According to research by Jane’s Terrorism and Security Centre, which closely follows terrorism developments, the internet has probably become the main global source of literature promoting jihad, or “holy war”.
Richard Evans of Jane’s cites research that concludes: “It is virtually impossible to control the spread of jihad material among similar web pages once it has been published in one location.” All the websites linked to al-ansar.biz were hosted by the same Malaysian company, Acme Commerce, based in Kuala Lumpur. The company says it hosts 5,000 websites from up to 50 countries and cannot be blamed for their content. …
According to Jane’s, they had been used to distribute publications under the title Voice of Jihad, as well as an online jihadist magazine called al-Battar. Issued every two months, it carries essays on religious issues, advice on military strategy and training, and guidance on creating the “basic conditions for successful guerrilla warfare”.
The growth in the number of similar sites and the regularity with which they change addresses while retaining readers who rapidly communicate the new addresses, has overwhelmed law enforcement agencies. In some cases other websites have found themselves hijacked by Islamist programmers who write their material on to existing sites.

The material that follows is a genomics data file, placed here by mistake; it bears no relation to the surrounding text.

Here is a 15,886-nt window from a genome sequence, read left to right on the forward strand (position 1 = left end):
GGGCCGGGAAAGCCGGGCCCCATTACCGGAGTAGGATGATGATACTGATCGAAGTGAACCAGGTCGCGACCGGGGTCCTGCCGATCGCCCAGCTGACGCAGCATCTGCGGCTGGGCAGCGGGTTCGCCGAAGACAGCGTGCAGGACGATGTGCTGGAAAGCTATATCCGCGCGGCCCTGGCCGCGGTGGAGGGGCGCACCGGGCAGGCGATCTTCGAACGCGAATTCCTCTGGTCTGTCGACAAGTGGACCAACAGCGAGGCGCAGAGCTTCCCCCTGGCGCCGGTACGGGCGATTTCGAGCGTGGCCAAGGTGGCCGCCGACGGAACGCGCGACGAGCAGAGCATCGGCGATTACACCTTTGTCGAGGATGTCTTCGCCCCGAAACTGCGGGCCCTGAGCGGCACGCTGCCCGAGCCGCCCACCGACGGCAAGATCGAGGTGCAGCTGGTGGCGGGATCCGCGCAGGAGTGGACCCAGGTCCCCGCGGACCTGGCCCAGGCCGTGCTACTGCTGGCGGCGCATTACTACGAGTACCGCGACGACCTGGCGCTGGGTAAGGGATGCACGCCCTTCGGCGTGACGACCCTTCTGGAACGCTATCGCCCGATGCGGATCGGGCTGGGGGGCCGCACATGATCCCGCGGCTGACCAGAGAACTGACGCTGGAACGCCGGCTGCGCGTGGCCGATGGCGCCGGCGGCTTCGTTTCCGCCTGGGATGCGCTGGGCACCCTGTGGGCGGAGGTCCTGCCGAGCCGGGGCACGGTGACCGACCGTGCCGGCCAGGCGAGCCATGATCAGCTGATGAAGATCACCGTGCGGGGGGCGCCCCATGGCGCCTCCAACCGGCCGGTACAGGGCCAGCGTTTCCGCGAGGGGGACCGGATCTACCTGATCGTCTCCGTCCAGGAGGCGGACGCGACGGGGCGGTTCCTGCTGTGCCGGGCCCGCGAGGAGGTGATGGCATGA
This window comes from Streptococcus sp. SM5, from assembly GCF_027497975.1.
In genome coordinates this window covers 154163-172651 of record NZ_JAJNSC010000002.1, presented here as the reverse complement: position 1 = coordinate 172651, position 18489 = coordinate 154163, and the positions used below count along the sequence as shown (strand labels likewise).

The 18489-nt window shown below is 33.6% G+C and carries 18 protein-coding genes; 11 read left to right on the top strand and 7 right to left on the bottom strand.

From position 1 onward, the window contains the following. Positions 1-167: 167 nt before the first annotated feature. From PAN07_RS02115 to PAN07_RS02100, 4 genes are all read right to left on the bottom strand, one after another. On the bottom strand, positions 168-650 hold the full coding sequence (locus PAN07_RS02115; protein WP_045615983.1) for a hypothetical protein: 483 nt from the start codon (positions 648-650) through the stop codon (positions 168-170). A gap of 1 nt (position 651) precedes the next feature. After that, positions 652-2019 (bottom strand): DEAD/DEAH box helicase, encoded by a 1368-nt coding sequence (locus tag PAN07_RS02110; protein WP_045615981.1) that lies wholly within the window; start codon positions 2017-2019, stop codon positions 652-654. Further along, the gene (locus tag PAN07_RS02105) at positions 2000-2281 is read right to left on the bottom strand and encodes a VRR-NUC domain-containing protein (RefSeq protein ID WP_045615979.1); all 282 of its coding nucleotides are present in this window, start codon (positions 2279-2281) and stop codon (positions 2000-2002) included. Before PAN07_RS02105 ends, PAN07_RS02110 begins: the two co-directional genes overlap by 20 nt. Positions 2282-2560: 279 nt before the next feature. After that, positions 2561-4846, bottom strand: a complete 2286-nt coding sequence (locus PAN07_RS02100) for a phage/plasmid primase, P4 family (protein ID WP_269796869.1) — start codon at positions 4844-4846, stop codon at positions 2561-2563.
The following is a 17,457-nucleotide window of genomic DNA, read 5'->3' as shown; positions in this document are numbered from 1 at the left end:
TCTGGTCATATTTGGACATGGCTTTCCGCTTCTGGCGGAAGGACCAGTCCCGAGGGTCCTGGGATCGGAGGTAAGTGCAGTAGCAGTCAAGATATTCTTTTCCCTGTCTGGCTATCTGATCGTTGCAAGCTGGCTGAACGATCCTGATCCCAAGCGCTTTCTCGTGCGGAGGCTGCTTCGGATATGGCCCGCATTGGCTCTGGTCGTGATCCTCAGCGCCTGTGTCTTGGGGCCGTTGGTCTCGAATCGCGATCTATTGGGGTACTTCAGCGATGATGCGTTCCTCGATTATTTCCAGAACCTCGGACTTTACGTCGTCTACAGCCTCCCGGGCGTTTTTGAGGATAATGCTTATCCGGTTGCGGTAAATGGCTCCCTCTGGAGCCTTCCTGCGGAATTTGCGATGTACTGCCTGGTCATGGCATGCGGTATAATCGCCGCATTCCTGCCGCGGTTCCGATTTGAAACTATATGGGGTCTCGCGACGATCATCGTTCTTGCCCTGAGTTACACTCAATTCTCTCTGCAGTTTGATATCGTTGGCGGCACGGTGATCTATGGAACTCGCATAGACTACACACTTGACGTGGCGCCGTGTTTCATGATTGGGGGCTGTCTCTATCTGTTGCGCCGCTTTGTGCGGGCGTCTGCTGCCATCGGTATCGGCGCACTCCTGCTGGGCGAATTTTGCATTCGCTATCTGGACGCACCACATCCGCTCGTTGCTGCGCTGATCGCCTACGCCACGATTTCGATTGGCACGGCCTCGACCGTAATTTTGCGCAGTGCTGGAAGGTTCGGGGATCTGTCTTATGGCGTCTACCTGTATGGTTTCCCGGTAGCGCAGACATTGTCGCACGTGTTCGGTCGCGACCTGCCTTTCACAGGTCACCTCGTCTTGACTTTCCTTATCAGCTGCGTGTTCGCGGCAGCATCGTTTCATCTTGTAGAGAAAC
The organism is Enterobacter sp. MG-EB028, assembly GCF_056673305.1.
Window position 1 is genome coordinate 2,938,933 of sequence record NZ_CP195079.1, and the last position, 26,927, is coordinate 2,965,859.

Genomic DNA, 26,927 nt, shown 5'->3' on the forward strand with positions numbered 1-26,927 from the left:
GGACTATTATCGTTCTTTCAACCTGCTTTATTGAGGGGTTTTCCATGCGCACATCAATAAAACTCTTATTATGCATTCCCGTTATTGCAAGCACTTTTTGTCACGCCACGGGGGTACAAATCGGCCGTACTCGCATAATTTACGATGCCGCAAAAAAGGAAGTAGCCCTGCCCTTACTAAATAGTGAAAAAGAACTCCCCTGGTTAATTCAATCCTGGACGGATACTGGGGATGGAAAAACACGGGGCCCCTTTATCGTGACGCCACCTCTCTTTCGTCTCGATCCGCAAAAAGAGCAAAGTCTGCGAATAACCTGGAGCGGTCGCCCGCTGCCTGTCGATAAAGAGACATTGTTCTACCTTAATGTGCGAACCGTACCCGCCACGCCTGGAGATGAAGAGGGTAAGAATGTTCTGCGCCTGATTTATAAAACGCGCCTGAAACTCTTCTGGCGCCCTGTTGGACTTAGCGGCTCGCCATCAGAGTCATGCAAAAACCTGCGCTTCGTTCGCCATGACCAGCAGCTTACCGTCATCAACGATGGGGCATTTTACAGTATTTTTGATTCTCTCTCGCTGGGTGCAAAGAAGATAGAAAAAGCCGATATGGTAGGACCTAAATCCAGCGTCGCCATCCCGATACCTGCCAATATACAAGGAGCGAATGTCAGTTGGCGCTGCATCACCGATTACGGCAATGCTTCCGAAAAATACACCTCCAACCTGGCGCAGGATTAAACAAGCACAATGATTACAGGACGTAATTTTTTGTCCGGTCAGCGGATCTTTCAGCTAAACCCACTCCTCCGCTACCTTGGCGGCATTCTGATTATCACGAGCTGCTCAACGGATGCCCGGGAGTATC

“It’s nearly impossible to police them,” said Kevin O’Brien, a terrorism expert with RAND Europe, a think-tank. “It’s a question of whether or not you can find them in the first place,” he said, adding that the cost of establishing the sites was negligible or even nil if service providers offered web space as a free addition to e-mail users.
Saudi Arabian Islamists distributing a web-based jihadist magazine called Sawt al-Jihad are now so confident of outwitting the authorities that the publication is distributed at the same time every two weeks. It has yet to be snared.
But some security experts say they may be left to operate deliberately. “It seems increasingly likely that security agencies are content to let these websites run, because it’s a way of monitoring what these people are up to,” said Bill DurodiÃ©, a security expert at King’s College, London.
So is Jihad Watch.